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Human canonical CD157/Bst1 is an alternatively spliced isoform masking a previously unidentified primate-specific exon included in a novel transcript

AuthorsFerrero, E.; Lo Buono, Nicola; Morone, Simona; Parrotta, Rossella; Mancini, Cecilia; Brusco, Alfredo; Giacomino, Alice; Augeri, Stefania; Rosal-Vela, Antonio; García-Rodríguez, Sonia ; Zubiaur, Mercedes CSIC ORCID ; Sancho, Jaime CSIC ORCID ; Fiorio Pla, Alessandra; Funaro, Ada
Issue Date21-Nov-2017
PublisherSpringer Nature
CitationScientific Reports
AbstractCD157/Bst1 is a dual-function receptor and beta-NAD+-metabolizing ectoenzyme of the ADP-ribosyl cyclase family. Expressed in human peripheral blood neutrophils and monocytes, CD157 interacts with extracellular matrix components and regulates leukocyte diapedesis via integrin-mediated signalling in inflammation. CD157 also regulates cell migration and is a marker of adverse prognosis in epithelial ovarian cancer and pleural mesothelioma. One form of CD157 is known to date: the canonical sequence of 318 aa from a 9-exon transcript encoded by BST1 on human chromosome 4. Here we describe a second BST1 transcript, consisting of 10 exons, in human neutrophils. This transcript includes an unreported exon, exon 1b, located between exons 1 and 2 of BST1. Inclusion of exon 1b in frame yields CD157-002, a novel proteoform of 333 aa: exclusion of exon 1b by alternative splicing generates canonical CD157, the dominant proteoform in neutrophils and other tissues analysed here. In comparative functional analyses, both proteoforms were indistinguishable in cell surface localization, specific mAb binding, and behaviour in cell adhesion and migration. However, NAD glycohydrolase activity was detected in canonical CD157 alone. Comparative phylogenetics indicate that exon 1b is a genomic innovation acquired during primate evolution, pointing to the importance of alternative splicing for CD157 function.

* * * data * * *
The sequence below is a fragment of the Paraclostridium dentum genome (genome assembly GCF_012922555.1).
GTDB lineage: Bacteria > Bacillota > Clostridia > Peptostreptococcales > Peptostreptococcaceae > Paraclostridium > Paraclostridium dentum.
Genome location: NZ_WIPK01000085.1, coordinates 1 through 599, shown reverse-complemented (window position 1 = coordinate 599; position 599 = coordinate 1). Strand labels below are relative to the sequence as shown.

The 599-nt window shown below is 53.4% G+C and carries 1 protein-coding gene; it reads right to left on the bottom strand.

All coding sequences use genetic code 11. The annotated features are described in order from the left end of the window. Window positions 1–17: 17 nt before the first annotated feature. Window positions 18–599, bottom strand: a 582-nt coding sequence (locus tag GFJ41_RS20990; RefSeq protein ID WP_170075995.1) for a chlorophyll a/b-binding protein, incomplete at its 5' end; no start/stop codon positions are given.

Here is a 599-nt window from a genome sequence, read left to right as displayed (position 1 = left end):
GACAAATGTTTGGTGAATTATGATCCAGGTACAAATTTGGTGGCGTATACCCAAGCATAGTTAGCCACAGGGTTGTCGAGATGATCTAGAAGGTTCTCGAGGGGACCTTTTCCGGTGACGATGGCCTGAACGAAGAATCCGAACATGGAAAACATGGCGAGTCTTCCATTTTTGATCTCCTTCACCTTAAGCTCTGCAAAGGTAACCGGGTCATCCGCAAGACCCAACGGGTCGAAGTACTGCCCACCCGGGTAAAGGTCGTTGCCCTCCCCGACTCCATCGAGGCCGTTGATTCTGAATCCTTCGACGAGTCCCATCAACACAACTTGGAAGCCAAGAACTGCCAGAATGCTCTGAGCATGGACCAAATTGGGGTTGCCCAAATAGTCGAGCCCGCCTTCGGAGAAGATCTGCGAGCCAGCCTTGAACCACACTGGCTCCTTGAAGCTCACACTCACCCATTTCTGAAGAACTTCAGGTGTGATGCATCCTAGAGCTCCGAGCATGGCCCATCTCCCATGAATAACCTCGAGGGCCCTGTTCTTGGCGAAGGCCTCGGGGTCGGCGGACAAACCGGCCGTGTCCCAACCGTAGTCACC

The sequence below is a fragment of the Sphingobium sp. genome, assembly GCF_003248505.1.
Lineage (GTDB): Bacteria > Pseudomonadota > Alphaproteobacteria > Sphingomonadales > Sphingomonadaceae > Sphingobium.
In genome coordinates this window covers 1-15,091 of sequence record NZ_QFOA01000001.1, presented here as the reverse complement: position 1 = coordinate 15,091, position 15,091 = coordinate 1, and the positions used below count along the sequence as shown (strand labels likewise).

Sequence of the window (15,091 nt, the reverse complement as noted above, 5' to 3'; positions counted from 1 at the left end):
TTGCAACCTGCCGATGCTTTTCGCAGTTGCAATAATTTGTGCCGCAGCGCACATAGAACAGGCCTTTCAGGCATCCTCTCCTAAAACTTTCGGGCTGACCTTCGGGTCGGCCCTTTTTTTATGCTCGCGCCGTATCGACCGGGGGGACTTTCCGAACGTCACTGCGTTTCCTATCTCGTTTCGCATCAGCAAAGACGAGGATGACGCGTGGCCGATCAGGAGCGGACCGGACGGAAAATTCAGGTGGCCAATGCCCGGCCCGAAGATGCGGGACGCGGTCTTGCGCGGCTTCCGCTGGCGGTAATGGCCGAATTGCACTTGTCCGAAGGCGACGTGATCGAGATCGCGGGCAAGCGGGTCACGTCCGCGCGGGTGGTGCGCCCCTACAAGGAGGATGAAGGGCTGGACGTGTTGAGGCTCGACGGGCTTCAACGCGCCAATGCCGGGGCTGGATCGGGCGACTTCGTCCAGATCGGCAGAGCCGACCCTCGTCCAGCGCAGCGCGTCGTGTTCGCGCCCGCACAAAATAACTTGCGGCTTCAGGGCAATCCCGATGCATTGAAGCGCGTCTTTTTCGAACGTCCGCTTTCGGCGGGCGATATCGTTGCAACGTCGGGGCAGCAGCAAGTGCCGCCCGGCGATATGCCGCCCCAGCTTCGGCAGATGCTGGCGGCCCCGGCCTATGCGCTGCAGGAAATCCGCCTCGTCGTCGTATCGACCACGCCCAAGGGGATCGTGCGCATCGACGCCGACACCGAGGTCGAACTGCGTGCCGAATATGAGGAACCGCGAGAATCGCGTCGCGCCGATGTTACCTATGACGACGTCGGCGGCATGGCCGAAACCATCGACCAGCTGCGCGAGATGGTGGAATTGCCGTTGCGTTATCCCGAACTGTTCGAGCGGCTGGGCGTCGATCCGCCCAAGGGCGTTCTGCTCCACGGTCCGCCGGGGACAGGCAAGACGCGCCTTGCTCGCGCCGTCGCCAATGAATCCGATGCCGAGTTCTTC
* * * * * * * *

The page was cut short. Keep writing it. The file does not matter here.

DescriptionOpen Access This article is licensed under a Creative Commons Attribution 4.0 International License, which permits use, sharing, adaptation, distribution and reproduction in any medium or format, as long as you give appropriate credit to the original author(s) and the source, provide a link to the Creative Commons license, and indicate if changes were made. The images or other third party material in this article are included in the article’s Creative Commons license, unless indicated otherwise in a credit line to the material. If material is not included in the article’s Creative Commons license and your intended use is not permitted by statutory regulation or exceeds the permitted use, you will need to obtain permission directly from the copyright holder. To view a copy of this license, visit
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